2. How Vermont’s voting system has changed

Vermont has changed both its voting system and majority requirements many times through its history. The acceptance of initial plurality winners is actually a rather recent change in Vermont election law. The majority requirement was finally abandoned altogether for all offices other than constitutional ones only in 1940. For most of Vermont’s history, all single-seat races required a majority to elect. In cases without an initial majority winner for a legislative seat, if there was no majority a new vote was held, repeatedly, until a majority was achieved. For Congress, this meant elections a month or so apart. For state representatives, it meant re-voting on into the night or the next day at a town meeting. Eventually, plurality victories were recognized if there was no majority winner after a few re-votes. This shift to the plurality rule came in the midst of a period of one-party predominance in which no statewide election was won by any candidate other than a Republican for over a century.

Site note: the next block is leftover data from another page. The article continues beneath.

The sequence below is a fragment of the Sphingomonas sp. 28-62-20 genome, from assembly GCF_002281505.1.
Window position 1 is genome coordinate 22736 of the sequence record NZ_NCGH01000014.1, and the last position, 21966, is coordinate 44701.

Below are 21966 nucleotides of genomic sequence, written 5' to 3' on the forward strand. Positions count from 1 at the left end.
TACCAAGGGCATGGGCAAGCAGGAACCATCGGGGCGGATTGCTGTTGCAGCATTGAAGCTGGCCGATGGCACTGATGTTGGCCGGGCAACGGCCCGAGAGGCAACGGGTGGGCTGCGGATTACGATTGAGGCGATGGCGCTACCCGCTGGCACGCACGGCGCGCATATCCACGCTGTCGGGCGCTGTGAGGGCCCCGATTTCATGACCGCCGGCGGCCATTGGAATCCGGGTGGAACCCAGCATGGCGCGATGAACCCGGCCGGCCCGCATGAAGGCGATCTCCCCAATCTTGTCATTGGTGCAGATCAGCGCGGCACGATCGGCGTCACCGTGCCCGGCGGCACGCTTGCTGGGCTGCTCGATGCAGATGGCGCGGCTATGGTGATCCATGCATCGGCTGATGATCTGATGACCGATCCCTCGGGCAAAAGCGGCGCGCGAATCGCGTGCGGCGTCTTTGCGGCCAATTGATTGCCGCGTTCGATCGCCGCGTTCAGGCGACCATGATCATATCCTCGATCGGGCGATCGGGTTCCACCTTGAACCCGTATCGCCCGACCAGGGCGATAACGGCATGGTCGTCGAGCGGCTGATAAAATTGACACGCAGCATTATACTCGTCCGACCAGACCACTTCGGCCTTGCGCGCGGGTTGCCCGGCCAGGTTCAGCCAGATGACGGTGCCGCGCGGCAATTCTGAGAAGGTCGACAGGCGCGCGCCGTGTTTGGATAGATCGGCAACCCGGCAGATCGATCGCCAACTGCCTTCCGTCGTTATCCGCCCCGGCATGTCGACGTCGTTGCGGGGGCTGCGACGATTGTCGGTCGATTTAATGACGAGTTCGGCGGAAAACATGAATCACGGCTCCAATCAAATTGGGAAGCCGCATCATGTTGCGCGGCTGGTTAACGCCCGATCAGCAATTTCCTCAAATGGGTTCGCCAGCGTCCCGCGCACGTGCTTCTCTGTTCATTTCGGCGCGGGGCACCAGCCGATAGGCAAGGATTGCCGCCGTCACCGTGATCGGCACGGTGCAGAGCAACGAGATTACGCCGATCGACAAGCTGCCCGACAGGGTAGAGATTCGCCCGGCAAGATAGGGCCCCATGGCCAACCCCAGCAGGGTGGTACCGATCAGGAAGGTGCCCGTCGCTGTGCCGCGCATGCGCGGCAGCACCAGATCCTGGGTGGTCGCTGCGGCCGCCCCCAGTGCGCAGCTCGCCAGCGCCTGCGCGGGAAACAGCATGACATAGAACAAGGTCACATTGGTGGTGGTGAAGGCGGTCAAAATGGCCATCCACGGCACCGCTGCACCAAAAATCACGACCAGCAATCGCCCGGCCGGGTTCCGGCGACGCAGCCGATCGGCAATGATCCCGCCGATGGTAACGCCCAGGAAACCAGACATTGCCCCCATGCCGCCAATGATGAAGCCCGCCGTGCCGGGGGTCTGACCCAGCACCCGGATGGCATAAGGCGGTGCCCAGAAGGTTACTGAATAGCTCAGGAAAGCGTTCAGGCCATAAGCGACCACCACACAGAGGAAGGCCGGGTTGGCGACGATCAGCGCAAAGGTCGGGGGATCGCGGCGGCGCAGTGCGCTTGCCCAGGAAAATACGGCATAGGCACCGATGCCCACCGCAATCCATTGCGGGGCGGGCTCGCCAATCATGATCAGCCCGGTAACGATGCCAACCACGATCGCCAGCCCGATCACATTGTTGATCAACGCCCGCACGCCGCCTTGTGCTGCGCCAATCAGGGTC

Changes in voting procedure have also been notable, although most of the changes occurred prior to this century. These changes include the allowance of printed ballots rather than written ballots, the usage of absentee ballots, and the introduction of the Australian ballot or government-printed ballot. The only major change in this century was the adoption of state sponsored party primaries in 1915.

As state archivist Gregory Sanford noted in his testimony to the Commission, Vermont has continually changed its voting system in response to political stimuli.